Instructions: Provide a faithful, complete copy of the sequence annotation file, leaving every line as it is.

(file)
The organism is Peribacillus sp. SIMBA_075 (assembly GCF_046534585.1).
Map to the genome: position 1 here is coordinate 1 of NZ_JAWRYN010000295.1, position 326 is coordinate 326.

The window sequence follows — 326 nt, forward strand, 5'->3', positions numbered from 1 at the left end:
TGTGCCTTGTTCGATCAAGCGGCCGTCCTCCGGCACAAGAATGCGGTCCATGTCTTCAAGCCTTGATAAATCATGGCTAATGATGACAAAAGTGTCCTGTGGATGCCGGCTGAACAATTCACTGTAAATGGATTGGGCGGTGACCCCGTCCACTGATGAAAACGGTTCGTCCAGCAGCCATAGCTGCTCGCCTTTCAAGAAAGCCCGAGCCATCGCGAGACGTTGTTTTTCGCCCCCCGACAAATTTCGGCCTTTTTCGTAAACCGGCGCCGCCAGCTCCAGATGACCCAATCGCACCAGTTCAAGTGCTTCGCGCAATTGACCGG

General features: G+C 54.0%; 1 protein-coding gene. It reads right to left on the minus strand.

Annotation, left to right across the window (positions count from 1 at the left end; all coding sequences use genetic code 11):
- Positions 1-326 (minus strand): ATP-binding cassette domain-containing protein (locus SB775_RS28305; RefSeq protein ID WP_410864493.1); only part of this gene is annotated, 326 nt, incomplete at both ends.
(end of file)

The organism is Peribacillus sp. SIMBA_075 (assembly GCF_046534585.1).
Map to the genome: position 1 here is coordinate 1 of NZ_JAWRYN010000295.1, position 326 is coordinate 326.

The window sequence follows — 326 nt, forward strand, 5'->3', positions numbered from 1 at the left end:
TGTGCCTTGTTCGATCAAGCGGCCGTCCTCCGGCACAAGAATGCGGTCCATGTCTTCAAGCCTTGATAAATCATGGCTAATGATGACAAAAGTGTCCTGTGGATGCCGGCTGAACAATTCACTGTAAATGGATTGGGCGGTGACCCCGTCCACTGATGAAAACGGTTCGTCCAGCAGCCATAGCTGCTCGCCTTTCAAGAAAGCCCGAGCCATCGCGAGACGTTGTTTTTCGCCCCCCGACAAATTTCGGCCTTTTTCGTAAACCGGCGCCGCCAGCTCCAGATGACCCAATCGCACCAGTTCAAGTGCTTCGCGCAATTGACCGG

General features: G+C 54.0%; 1 protein-coding gene. It reads right to left on the minus strand.

Annotation, left to right across the window (positions count from 1 at the left end; all coding sequences use genetic code 11):
- Positions 1-326 (minus strand): ATP-binding cassette domain-containing protein (locus SB775_RS28305; RefSeq protein ID WP_410864493.1); only part of this gene is annotated, 326 nt, incomplete at both ends.